In UNIX, when a program starts another program (more exactly, when a process starts another process), the new process runs as a or child process.  When a shell starts another shell, the new shell is called a subshell. 
 This isn't true when the subprocess is execd from the parent process without a fork first. Article 38.2 explains.
 When you use the shell'scommand, it does not start a subprocess.
So what? There are some important things to know about it: the child process gets a copy of its parent's environment. Any changes in the environment of the child process aren't passed to its parent. "Still," I hear you say, "so what??"
Shell scripts are run in a subshell (unless you use the to start the script). If the script makes changes to the environment of its (sub)shell, the parent shell won't see those changes. If the script uses cd, it doesn't change the current directory in the parent shell. If the script , that won't change TZ in the parent shell. The script can set a different than the parent shell - no problem.
There are times you might want to start a subshell from your current shell. Maybe you have a special project where you need to work in a different current directory, reset environment variables, set a new home directory, reset some aliases, use a different, whatever. When you end the subshell, the parent shell's environment will be the way it was.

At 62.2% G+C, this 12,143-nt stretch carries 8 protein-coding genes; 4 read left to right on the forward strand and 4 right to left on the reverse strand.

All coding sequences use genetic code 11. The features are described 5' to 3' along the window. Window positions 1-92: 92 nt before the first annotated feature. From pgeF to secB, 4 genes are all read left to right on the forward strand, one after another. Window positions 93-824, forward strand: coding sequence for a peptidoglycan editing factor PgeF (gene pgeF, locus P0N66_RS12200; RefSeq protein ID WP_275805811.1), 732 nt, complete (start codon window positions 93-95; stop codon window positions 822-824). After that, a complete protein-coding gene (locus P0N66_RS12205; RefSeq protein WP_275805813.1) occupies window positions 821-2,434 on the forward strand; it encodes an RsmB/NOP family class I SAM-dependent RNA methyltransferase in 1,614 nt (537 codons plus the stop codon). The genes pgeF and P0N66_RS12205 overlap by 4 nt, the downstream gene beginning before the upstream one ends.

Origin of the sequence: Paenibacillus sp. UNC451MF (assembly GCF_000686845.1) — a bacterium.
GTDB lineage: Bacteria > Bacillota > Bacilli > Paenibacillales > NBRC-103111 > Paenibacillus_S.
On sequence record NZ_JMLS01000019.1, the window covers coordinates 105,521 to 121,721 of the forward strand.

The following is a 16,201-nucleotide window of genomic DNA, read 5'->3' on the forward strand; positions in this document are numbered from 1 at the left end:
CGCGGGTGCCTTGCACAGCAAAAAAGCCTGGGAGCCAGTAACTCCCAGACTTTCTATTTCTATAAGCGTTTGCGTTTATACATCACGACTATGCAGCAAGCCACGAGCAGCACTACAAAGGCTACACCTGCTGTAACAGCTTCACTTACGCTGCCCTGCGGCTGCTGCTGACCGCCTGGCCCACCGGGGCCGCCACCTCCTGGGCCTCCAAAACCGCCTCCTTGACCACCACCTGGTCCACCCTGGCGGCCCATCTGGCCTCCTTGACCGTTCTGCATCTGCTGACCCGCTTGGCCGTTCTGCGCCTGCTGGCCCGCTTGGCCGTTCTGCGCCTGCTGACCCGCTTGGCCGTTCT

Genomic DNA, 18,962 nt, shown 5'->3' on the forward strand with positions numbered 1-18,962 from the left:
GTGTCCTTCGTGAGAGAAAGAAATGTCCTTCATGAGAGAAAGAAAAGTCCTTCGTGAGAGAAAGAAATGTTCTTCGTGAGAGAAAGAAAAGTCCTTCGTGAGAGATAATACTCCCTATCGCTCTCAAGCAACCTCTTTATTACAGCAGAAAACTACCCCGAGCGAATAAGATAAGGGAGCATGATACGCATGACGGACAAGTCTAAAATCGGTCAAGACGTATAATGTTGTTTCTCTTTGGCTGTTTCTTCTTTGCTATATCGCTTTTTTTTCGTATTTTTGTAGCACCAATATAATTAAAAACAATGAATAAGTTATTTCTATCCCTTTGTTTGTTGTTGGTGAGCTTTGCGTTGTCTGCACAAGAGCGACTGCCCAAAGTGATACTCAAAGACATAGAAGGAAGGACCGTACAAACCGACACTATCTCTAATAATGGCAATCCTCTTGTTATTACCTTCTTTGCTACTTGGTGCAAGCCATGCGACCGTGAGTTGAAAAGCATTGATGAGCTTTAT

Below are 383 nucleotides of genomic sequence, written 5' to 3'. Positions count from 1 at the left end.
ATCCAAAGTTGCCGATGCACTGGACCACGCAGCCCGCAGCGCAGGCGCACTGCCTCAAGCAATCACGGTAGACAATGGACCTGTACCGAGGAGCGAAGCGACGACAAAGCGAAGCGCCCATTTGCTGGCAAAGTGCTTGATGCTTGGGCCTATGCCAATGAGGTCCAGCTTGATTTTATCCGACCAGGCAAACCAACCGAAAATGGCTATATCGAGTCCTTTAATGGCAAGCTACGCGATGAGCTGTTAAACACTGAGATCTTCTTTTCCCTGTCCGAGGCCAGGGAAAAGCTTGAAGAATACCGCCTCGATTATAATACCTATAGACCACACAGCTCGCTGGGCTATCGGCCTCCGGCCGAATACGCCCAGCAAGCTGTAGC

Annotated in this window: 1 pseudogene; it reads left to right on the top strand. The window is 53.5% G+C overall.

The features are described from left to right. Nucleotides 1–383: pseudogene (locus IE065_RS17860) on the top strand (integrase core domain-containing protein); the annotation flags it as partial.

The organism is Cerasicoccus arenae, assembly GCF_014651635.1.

If your parent shell has , you can stop the subshell and pop back to your parent shell without losing the changes in the subshell. If the child shell has job control, too, the command (or kill -STOP ) will stop it. Otherwise, just type CTRL-z at the subshell's prompt. For example:
I use suspend so much that I've made a CTRL-z-like alias named z.
Thecommand starts a subshell. cd anywhere, change environment variables, and so on...
If you use the exit command, a subshell (or any shell) will terminate. In a script, when the shell reads the end of file, that does an implicit exit. On the command line, an end-of-input character (usually CTRL-d) will do the same thing. Article 44.11 explains how exit sets a shell's exit status.